Bacteria in the mouth can put your oral health at risk, but it can also lead to a variety of other medical conditions. Bacteria found in the mouth can even compromise the health of your heart if it enters the bloodstream. There are several ways to keep the mouth free of harmful bacteria and protect your overall health. Your dentist is going to make the following suggestions to keep your mouth and body safe from bacteria.
Practice Good Oral Health Habits
Your mother told you to brush your teeth every day and she was right. Dentists recommend that you brush your teeth regularly to remove debris, food particles and harmful strains of bacteria from your mouth. You should be brushing at least twice a day, typically after you consume a meal. While brushing your teeth also scrape or brush your tongue. When there is debris on the tongue it can lead to bad breath which is typically a sign of the presence of bacteria. Your toothbrush works find to scrub the tongue free from food particles, right before you brush your teeth. Flossing frequently will also help remove food particles from between the teeth so they do not harbor bacteria. Remember to replace your toothbrush every 3 to 4 months to reduce the exposure to bacteria as well. Using a mouthwash as part of your daily oral health regimen can also help control the amount of bacteria in the mouth.
Avoiding Specific Eating Habits
What you eat can directly affect the amount of bacteria found in your mouth. If you commonly eat foods that contain large amounts of sugar, it can be hazardous to your health. In your mouth, sugar is broken down by bacteria and acid is formed. These acids can damage the enamel on your teeth and lead to cavities. By avoiding sugary drinks like sodas, fruit juice, and candy you can avoid unnecessary breakdown of the teeth and reduce the amount of harmful bacteria in the mouth. Drinking lots of water helps to carry debris out of the mouth and removes bacteria. Chewing gum can also help remove debris and food particles from the mouth. Always chew sugar-free gums to benefit from them; and choose gums which contain xylitol which is a natural sweetener that inhibits bacteria in the mouth from growing. Chewing gum can also increase the amount of saliva that is produced and this helps carry away bacteria as well.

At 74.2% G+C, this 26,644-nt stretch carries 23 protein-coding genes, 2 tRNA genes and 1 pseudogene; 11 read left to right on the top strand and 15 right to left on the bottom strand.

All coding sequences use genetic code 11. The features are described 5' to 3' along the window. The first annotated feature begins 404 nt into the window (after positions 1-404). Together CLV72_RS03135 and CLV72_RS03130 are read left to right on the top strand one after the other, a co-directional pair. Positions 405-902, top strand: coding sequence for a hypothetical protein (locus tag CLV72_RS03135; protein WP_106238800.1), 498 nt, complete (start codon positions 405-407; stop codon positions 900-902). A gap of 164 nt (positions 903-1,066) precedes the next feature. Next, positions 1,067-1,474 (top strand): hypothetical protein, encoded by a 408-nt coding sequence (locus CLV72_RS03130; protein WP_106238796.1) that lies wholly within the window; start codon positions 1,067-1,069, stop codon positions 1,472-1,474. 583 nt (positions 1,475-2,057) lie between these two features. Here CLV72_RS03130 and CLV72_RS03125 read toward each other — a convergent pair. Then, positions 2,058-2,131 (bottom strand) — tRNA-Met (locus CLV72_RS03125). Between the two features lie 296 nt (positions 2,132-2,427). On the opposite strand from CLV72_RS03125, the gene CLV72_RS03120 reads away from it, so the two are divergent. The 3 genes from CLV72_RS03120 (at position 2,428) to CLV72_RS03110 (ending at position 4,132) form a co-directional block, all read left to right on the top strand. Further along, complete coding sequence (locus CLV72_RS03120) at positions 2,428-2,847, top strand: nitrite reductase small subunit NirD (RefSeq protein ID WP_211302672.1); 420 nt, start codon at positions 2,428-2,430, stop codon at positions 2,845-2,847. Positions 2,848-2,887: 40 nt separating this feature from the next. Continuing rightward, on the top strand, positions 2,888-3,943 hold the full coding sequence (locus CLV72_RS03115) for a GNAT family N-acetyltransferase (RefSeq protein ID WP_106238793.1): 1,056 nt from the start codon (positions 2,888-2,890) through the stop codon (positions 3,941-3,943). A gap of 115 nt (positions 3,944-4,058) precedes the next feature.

Foods that Help Fight Bacterial Infections
Just like avoiding certain foods can help avoid bacterial infections from developing in the mouth, there are certain foods that are beneficial for fighting them off. An apple is considered to be one of nature’s best teeth cleaners. The skin’s texture gently scrapes plaque off the surface of your teeth. It also has a high water content that keeps it from sticking to your teeth and the vitamins in an apple are beneficial for promoting healthy gums. There are several other foods that offer anti-viral and anti-inflammatory agents that help prevent bacterial infections in the mouth. A few foods can stop the growth of bacteria that is already in the mouth and some work to kill pathogens that cause periodontal disease and infections.
An example of a bacteria fighting food is garlic. Even though it is known for causing bad breath, it has antimicrobial properties that kill bacteria in the mouth. Allicin is found in garlic and it inhibits compounds from actively causing periodontitis. Garlic is also useful for fighting gingivitis which is a bacteria associated with gum disease. Blackberries work in the mouth to kill pathogens which can cause oral infections. They also have anti-inflammatory, anti-viral and antibacterial properties that help reduce the amount of harmful bacteria in the mouth. And cranberry juice has been found to stop the growth of oral bacteria. Cranberry juice blocks the growth of biofilms which are microorganisms which grow on the teeth and can lead to both tooth decay and periodontal disease. Cranberry juice has properties that prohibit biofilms from collecting and gaining strength to cause an infection. These are just a few of the foods that you can eat to help keep bacteria growth down and ultimately possibly prevent a bacterial infection from occurring.